Aquaculture impacts on wild populations of fish have been considered principally due to farm escapes. The Bluefish Pomatomus saltatrix, which exhibits two distinct genetic units in the Mediterranean Sea, is a voracious predator and is attracted to aquaculture cages to prey on farmed fish, particularly Gilthead Seabream Sparus aurata and European Sea Bass Dicentrarchus labrax. We compared the genetic diversity of adult Bluefish caught inside one aquaculture farm located in Spanish waters of the western Mediterranean Sea with reference individuals of East and West Mediterranean stocks from the open sea. Bluefish were genetically assigned to their putative origin using seven microsatellite loci and mitochondrial cytochrome oxidase subunit I as molecular markers. As expected, most of the individuals caught from inside the fish farm cages were assigned to the local genetic population. However, between 7.14% and 11.9% of individuals were assigned to the distant and different genetic unit inhabiting Turkish waters, the East Mediterranean stock. The genetic membership of those individuals revealed some degree of interbreeding between the East and West Mediterranean Bluefish stocks. All results suggest that aquaculture acts as an attractor for Bluefish and could affect genetic diversity as well as phylogeography of this fish and maybe other similar species that aggregate around marine fish farms.
The impacts of aquaculture on natural ecosystems are wideranging, from esthetic aspects to undesirable effects on wild surrounding populations (Black 2000; Fernandes et al. 2002; Diana 2009). One of the most studied effects on wild fish populations is the genetic interaction between farm escapees and wild conspecifics (e.g., Hindar et al. 1991; Youngson et al. 2001; Read and Fernandes 2003; Naylor et al. 2005). Variants from domestic fishes can be introduced into native genetic pools thus reducing local adaptation, as reported for different species (e.g., Youngson et al. 2001; Utter and Epifanio 2002). Farm escapees and deliberate releases of hatchery stocks also have the potential to alter population structuring and phylogeographic patterns of aquatic species. Examples are abundant and include salmonids (e.g., Machordom et al. 2000; Bernatchez 2001; Naylor et al. 2005), flatfishes (e.g., Danancher and Garcia-Vazquez 2011), shellfish (e.g., Gaffney 2006), and algae (e.g., Voisin et al. 2005). Interspecific impacts of aquaculture have also been reported. These include the reduction of local native populations by competition with exotic farmed species (Naylor et al. 2000; McGinnity et al. 2003), as well as increases in interspecific hybridization (Verspoor 1988; Youngson et al. 1993), sometimes due to alterations of behaviour in domestic variants (Hutchings and Fraser 2009; Castillo et al. 2010). In general, the study of the genetic impacts of aquaculture has focused on wild populations of the same species and/or closely related species that can hybridize with escapees.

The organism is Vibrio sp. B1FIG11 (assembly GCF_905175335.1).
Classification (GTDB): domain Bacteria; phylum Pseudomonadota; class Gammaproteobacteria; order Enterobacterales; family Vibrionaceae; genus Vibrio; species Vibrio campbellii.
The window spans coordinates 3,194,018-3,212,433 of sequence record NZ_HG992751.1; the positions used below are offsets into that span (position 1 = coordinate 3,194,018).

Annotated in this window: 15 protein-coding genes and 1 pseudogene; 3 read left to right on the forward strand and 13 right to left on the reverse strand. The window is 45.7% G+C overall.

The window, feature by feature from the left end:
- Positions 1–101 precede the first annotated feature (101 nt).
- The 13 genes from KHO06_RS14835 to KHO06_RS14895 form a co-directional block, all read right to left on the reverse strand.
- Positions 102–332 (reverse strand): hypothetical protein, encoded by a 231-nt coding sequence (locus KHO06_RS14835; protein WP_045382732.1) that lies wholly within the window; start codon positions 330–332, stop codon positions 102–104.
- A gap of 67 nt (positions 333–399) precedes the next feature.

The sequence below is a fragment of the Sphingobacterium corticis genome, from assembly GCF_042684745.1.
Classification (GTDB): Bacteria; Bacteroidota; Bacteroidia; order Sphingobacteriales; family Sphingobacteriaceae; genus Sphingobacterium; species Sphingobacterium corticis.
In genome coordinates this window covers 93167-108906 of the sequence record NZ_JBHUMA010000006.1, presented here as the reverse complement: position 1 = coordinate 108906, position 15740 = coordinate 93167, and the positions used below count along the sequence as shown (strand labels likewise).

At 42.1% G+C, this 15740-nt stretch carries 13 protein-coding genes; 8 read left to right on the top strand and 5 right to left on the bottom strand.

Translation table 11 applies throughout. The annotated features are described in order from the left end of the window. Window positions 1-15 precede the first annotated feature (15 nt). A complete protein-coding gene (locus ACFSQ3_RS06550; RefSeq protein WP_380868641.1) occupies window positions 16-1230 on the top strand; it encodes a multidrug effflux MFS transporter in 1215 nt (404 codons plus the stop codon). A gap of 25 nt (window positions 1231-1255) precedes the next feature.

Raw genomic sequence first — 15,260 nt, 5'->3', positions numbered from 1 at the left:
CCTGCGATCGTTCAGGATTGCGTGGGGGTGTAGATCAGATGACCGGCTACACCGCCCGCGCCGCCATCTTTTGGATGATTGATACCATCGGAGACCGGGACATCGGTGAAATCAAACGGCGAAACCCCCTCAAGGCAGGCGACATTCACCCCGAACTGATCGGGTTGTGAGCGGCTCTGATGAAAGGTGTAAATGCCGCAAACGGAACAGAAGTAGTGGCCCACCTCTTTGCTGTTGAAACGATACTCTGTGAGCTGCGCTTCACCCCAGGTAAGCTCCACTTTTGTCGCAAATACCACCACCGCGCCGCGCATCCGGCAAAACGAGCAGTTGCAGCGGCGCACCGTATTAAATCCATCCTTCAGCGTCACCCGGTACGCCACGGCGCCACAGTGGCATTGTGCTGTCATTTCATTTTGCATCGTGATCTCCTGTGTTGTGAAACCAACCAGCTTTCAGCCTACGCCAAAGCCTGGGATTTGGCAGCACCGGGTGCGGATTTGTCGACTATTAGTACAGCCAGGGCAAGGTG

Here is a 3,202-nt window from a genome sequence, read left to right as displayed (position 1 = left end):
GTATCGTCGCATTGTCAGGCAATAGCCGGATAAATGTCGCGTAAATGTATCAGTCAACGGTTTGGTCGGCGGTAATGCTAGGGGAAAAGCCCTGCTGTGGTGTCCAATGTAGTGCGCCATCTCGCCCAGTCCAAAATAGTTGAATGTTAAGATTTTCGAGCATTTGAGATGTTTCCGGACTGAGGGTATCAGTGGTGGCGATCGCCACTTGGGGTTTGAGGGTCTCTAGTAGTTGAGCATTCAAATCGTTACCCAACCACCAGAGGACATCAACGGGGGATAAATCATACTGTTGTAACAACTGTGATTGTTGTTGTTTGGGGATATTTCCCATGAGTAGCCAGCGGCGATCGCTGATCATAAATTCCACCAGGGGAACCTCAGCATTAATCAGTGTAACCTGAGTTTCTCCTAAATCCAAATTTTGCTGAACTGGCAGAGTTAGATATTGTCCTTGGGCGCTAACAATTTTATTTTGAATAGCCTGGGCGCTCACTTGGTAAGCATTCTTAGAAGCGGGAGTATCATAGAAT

Nevertheless, there are other heterospecific impacts that could also be derived from aquaculture. Hatcheries and aquaculture cages attract predators like bottlenose dolphins Tursiops truncatus (Díaz-López et al. 2005; Díaz-López and Bernal-Shirai 2007), cormorants (Díaz-López et al. 2008; Liordos and Goutner 2008; Akyol and Ertosluk 2010), and many wild fish species (Dempster et al. 2002; Valle et al. 2007). However, one aspect that has rarely been considered is how the attraction an aquaculture facility can potentially change the genetic pattern of an attracted species. If fish farms are a magnet for predators that repeatedly change their migratory routes, we might expect that the population structure and, on a longer term, the phylogeographic pattern of the attracted species can change. Those changes can alter the ecosystem equilibrium and may potentially result in its collapse (e.g., McCann 2007; Baum and Worm 2009), but the consequences of a phylogeographic change of predator species have not been explored yet.
We used Bluefish Pomatomus saltatrix as a case study to investigate the effects of aquaculture farms on attracted predators. Bluefish is a fast-growing piscivorous predator (e.g., Juanes and Conover 1994) that has been reported to stay around fish farms, break into sea cages, and feed on farmed fish (e.g., Gilthead Seabream Sparus aurata) in the western Mediterranean Sea near Alicante, Spain (Sanchez-Jerez et al. 2008; Arechavala-Lopez et al. 2015). Bluefish exhibit spatial population differentiation across the Mediterranean Sea (Pardiñas et al. 2010; Miralles et al. 2014b) and are good candidates for testing the effects of attraction at long-distance scales since individuals from different areas can be identified by their genetic pattern. Our hypothesis was that Bluefish from inside the farm are a mixture of genetic lineages coming from different geographical areas, and as a consequence, this might alter the phylogeographic pattern of the species.
Study site and sampling.—A total of 159 Bluefish were collected during 2004 and 2005 along the coast of the Mediterranean Basin. Bluefish is a highly migratory species composed of different stocks and populations along its cosmopolitan distribution. In the study site, two distinct genetic units called East and West Mediterranean were previously described (Pardiñas et al. 2010; Miralles et al. 2014b), and there is an indication of some connectivity between them (Miralles et al. 2014a).
Spearfishing was used to collect 42 Bluefish inside the Gilthead Seabream and European Sea Bass Dicentrarchus labrax marine farm cages located 3.7 km from shore in Guardamar (Alicante, Spanish Mediterranean coast; Figure 1). Created in 2001, this fish farm is one of the largest aquaculture farms in Spain and produces more than 3,500 metric tons of Gilthead Seabream and European Sea Bass per year. Moreover, in the Mediterranean Sea this farm is the one most affected by repeated and frequently reported intrusions of Bluefish inside the facilities (Sanchez-Jerez et al. 2008; Arechavala-Lopez et al. 2011, 2015). Samples of adult and mature Bluefish that had broken the netting and were inside sea cages of this western Mediterranean fish farm were fished on several randomly selected days throughout the sampling period.